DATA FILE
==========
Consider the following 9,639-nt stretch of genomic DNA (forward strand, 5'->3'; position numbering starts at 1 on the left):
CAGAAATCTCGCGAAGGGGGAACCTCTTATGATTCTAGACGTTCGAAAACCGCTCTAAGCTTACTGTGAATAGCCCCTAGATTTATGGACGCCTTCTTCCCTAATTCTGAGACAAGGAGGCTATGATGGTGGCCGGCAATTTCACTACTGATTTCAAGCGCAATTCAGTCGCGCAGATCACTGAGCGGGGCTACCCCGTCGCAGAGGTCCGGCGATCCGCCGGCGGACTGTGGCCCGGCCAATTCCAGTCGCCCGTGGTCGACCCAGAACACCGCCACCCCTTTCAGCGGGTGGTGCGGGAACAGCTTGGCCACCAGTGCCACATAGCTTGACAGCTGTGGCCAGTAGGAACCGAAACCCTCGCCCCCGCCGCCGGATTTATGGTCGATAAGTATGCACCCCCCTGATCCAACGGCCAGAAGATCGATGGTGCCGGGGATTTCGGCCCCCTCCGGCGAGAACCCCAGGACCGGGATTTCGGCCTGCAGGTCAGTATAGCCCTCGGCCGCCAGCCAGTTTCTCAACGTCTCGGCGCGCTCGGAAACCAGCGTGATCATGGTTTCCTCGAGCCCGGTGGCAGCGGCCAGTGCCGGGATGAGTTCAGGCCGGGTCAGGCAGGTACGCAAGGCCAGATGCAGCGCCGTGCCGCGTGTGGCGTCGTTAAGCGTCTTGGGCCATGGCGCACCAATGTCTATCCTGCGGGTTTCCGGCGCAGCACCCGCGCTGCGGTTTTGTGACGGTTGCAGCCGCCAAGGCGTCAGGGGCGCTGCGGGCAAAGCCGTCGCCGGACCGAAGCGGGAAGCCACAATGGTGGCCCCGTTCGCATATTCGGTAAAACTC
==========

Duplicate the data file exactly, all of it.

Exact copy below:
Consider the following 9,639-nt stretch of genomic DNA (forward strand, 5'->3'; position numbering starts at 1 on the left):
CAGAAATCTCGCGAAGGGGGAACCTCTTATGATTCTAGACGTTCGAAAACCGCTCTAAGCTTACTGTGAATAGCCCCTAGATTTATGGACGCCTTCTTCCCTAATTCTGAGACAAGGAGGCTATGATGGTGGCCGGCAATTTCACTACTGATTTCAAGCGCAATTCAGTCGCGCAGATCACTGAGCGGGGCTACCCCGTCGCAGAGGTCCGGCGATCCGCCGGCGGACTGTGGCCCGGCCAATTCCAGTCGCCCGTGGTCGACCCAGAACACCGCCACCCCTTTCAGCGGGTGGTGCGGGAACAGCTTGGCCACCAGTGCCACATAGCTTGACAGCTGTGGCCAGTAGGAACCGAAACCCTCGCCCCCGCCGCCGGATTTATGGTCGATAAGTATGCACCCCCCTGATCCAACGGCCAGAAGATCGATGGTGCCGGGGATTTCGGCCCCCTCCGGCGAGAACCCCAGGACCGGGATTTCGGCCTGCAGGTCAGTATAGCCCTCGGCCGCCAGCCAGTTTCTCAACGTCTCGGCGCGCTCGGAAACCAGCGTGATCATGGTTTCCTCGAGCCCGGTGGCAGCGGCCAGTGCCGGGATGAGTTCAGGCCGGGTCAGGCAGGTACGCAAGGCCAGATGCAGCGCCGTGCCGCGTGTGGCGTCGTTAAGCGTCTTGGGCCATGGCGCACCAATGTCTATCCTGCGGGTTTCCGGCGCAGCACCCGCGCTGCGGTTTTGTGACGGTTGCAGCCGCCAAGGCGTCAGGGGCGCTGCGGGCAAAGCCGTCGCCGGACCGAAGCGGGAAGCCACAATGGTGGCCCCGTTCGCATATTCGGTAAAACTC